This is another recording from the book, Classical Music for the Church Service: Volume 2. Although Frederic Chopin wasn't really known for writing music for worship (unlike Johann Sebastian Bach), you will understand why this selection was included in a volume of music for worship services. It has a very hymn-like feel and structure. It is a simple melody moving in a series of chords. It also ends with a cadence that moves from the fifth back to the dominant. This is very typical in church music. For example, at the end of a sacred work, you'll often hear a concluding "A-men" held out at the end. That is quite often a cadence from the fifth to the dominant to help the music feel a firm resolution. Chopin ends this piece in a similar way. However, his conclusion is more subtle for two reasons:
  1. For the second-to-last chord he uses a B-flat seventh instead of a plain-old B-flat Major chord. This ads a harmonic disonance (yes, I know that is an oxymoron) helping to level out the grandoise feeling that might be there otherwise.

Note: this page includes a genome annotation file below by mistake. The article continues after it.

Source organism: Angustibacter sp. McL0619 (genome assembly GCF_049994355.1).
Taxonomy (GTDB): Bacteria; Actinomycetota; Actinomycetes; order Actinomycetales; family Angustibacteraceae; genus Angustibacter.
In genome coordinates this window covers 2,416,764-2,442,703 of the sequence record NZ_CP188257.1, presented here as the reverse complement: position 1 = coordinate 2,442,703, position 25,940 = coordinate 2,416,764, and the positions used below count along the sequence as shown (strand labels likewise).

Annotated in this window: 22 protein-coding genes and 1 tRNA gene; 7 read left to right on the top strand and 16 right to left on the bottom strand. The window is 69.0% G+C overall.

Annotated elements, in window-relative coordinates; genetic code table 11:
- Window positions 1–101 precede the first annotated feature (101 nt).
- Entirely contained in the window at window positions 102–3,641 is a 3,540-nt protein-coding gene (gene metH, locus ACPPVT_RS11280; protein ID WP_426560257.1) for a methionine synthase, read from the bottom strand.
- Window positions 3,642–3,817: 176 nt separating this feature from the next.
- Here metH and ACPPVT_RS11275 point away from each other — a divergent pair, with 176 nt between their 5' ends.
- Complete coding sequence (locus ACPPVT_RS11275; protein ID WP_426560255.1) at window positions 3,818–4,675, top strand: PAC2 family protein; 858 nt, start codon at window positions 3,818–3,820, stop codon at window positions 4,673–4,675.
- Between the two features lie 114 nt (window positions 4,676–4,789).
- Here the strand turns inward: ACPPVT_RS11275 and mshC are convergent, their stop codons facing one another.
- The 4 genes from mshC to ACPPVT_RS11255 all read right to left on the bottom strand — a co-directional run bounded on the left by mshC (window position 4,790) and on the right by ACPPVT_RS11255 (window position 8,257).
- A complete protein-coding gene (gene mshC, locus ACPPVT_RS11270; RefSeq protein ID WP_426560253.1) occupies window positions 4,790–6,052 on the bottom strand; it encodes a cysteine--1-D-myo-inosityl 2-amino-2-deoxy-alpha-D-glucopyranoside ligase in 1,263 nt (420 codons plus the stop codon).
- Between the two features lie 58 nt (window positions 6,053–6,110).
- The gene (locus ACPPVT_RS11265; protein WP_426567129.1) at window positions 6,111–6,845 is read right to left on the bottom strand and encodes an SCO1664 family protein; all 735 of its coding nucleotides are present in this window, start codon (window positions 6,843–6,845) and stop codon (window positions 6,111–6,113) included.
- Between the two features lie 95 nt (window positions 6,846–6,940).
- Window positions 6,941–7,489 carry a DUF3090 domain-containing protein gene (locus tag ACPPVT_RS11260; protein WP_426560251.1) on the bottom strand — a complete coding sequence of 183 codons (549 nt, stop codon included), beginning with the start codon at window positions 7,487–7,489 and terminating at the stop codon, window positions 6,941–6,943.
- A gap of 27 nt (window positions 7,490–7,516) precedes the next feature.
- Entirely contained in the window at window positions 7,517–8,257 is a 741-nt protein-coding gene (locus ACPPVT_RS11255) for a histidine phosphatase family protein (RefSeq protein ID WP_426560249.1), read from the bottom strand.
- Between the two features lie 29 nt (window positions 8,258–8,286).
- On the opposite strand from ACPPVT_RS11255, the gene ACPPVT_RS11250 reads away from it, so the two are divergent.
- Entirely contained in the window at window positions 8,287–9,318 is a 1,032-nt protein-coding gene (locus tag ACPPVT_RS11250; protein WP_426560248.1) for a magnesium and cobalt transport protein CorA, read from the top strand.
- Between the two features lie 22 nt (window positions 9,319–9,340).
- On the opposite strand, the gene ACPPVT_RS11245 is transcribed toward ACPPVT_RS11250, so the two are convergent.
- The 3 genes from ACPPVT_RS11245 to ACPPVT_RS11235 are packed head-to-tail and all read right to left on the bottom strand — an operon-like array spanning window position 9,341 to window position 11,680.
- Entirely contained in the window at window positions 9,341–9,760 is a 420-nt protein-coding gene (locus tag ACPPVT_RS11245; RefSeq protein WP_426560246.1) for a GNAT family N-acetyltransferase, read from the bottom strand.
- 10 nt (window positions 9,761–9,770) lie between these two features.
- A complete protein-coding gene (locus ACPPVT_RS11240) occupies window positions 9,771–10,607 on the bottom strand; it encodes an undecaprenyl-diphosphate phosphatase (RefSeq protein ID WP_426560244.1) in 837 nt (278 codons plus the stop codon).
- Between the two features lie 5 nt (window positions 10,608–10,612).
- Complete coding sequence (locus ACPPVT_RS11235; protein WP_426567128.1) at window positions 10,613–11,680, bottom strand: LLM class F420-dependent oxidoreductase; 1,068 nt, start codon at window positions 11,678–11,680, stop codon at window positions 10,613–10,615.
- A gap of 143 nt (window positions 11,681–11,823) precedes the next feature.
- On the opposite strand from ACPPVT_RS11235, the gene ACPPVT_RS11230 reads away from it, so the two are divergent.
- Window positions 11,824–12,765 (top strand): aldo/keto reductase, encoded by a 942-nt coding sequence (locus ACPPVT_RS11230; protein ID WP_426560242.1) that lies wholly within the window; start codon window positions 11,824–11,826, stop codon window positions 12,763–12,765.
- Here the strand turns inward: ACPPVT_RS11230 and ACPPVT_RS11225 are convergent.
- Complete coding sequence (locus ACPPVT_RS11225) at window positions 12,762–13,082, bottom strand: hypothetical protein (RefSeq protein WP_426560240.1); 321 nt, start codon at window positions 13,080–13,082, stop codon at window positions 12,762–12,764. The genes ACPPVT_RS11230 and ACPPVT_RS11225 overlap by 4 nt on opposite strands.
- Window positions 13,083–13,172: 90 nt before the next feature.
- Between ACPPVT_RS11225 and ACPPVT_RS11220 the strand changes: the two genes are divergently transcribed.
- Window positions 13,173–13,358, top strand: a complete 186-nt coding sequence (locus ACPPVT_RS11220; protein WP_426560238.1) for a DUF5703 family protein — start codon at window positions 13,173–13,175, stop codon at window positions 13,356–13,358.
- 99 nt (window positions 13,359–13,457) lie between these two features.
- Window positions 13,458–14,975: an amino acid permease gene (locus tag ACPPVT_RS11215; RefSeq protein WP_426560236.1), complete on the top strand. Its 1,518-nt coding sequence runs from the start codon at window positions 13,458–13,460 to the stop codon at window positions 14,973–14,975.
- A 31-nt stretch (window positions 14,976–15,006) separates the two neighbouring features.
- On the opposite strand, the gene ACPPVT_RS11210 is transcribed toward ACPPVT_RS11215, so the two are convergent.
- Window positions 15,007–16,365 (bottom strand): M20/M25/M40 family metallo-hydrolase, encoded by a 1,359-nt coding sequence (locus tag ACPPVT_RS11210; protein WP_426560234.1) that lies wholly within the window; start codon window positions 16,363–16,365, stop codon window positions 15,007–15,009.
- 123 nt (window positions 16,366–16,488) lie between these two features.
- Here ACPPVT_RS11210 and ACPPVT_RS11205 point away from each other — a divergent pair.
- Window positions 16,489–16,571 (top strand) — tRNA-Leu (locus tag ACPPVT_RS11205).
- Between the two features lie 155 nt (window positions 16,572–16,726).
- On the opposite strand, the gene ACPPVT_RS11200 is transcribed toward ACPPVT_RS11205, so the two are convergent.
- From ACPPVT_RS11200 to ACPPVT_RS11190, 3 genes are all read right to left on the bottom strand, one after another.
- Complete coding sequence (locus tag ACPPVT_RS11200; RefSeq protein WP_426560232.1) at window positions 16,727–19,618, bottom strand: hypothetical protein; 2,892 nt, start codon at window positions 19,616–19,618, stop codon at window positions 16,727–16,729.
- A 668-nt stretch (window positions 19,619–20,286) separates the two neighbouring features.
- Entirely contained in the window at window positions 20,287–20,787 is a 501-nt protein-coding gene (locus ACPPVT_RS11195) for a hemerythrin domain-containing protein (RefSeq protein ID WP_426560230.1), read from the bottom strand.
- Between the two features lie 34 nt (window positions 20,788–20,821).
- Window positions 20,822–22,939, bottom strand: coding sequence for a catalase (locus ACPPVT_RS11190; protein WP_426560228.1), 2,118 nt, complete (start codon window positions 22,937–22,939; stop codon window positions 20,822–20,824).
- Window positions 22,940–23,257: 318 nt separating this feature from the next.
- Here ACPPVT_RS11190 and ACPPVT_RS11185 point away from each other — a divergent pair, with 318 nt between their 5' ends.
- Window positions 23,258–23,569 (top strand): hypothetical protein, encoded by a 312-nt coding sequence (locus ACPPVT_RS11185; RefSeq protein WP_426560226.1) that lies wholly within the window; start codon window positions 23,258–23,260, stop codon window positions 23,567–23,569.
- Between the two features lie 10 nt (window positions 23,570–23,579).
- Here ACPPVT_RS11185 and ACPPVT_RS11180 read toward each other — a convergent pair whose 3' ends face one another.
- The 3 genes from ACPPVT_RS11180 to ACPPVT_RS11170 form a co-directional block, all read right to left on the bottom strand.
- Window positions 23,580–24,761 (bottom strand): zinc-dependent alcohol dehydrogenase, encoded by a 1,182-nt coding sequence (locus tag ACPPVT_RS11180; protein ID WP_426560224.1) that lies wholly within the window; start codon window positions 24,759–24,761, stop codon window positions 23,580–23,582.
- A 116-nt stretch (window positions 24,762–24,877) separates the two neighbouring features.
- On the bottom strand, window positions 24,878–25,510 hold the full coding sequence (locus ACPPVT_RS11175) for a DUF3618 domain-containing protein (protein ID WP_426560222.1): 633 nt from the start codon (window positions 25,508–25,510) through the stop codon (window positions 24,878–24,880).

2. For the final chord he leaves out the B-flat and writes only the dominant and third (E-flat and G). The B-flat is what ties the dominant of the B-flat seventh and the fifth of the E-flat Major chords together to give it a prominent feeling of resolve. He leaves out that note to create a more subtle conclusion to the piece. I should note that the B-flat is still in the listeners mind and ears because during the interval between the last two chords the left hand steps down from the dominant (E-flat) to the B-flat, then down one more to the E-flat for the final chord.

With all of that information fresh in your mind, now go and enjoy listening to Frederic Chopin's Largo BI 109 at my Lisztonian site or by using the convenient player below.

Wednesday, April 23, 2008

What if I don't reach my goal?
What happens to existing donations?

I've now been asked this question several times and so I think it is worth a post.

Q: What if I don't reach my goal? What happens to existing donations?

A: At some point, if I still haven't reached my goal, then enough is enough! I still plan on providing free recordings, but will eventually buckle down and do one of the following: